WHEREAS $2.2 billion from Californian’s Cap and Trade program supported direct employment of 36,106 job years from 2013-2016 primarily in the building trades, as well as in architecture, engineering, and transportation, investments in clean energy generate more than twice the jobs as in fossil fuels, and $80 billion in public and private climate-related investments can generate 725,000 jobs in California; and
WHEREAS California’s lower-income communities, which are primarily Indigenous and communities of color, suffer disproportionately from climate change impacts such as heat extremes and poor air quality as well as from exposure to pollution from freeways, oil rigs and other oil and gas infrastructure, with significantly lower life expectancy as well as higher rates of asthma, cancer, and other diseases than those in wealthier neighborhoods; and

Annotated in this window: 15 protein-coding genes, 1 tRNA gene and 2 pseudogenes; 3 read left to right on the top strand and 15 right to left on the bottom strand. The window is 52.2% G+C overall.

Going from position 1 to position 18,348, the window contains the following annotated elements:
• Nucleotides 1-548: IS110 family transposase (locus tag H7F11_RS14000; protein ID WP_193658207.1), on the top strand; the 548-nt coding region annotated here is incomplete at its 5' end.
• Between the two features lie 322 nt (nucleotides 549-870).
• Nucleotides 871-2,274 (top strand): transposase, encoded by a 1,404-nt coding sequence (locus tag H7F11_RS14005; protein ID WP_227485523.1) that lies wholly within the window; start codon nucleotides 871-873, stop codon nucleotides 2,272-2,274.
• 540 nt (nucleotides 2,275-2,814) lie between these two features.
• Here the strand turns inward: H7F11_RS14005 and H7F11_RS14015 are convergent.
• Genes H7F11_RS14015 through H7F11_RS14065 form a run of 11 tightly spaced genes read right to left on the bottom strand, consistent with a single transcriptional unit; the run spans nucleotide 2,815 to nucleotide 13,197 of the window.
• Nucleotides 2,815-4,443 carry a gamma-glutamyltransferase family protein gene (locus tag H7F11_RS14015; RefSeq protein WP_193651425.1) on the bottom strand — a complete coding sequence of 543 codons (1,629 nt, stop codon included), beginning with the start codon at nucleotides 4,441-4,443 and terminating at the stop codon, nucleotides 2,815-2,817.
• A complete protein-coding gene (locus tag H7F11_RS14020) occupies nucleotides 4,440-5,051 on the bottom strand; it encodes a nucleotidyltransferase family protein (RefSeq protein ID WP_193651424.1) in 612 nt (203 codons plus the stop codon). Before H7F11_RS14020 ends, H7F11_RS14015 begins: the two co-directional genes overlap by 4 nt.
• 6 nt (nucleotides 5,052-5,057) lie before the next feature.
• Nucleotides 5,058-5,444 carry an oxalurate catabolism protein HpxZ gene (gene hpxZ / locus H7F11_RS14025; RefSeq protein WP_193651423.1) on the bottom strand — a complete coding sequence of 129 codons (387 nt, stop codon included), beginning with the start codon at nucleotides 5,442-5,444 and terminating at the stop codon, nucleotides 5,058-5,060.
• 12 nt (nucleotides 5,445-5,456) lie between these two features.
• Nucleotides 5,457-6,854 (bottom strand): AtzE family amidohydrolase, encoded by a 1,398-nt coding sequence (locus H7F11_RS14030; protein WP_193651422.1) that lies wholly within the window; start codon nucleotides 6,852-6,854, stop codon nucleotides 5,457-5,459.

WHEREAS California has taken numerous steps to reduce greenhouse gas emissions in transportation, industry, electricity, buildings, and agriculture, successfully reaching its 2020 target of 1990 levels of emissions four years early, and the state has initiated investments in pilot programs on working and natural lands management and restoration for sequestration along with multiple co-benefits including enhanced water storage, food production and biodiversity; and
WHEREAS California is revered nationally and globally for its vanguard climate change leadership, previously established state targets to reduce carbon emissions and initiate drawdown are inadequate to meet the existential climate change threats facing the state and require much more aggressive policies and timelines to achieve urgently needed greenhouse gas reduction and resilience goals; and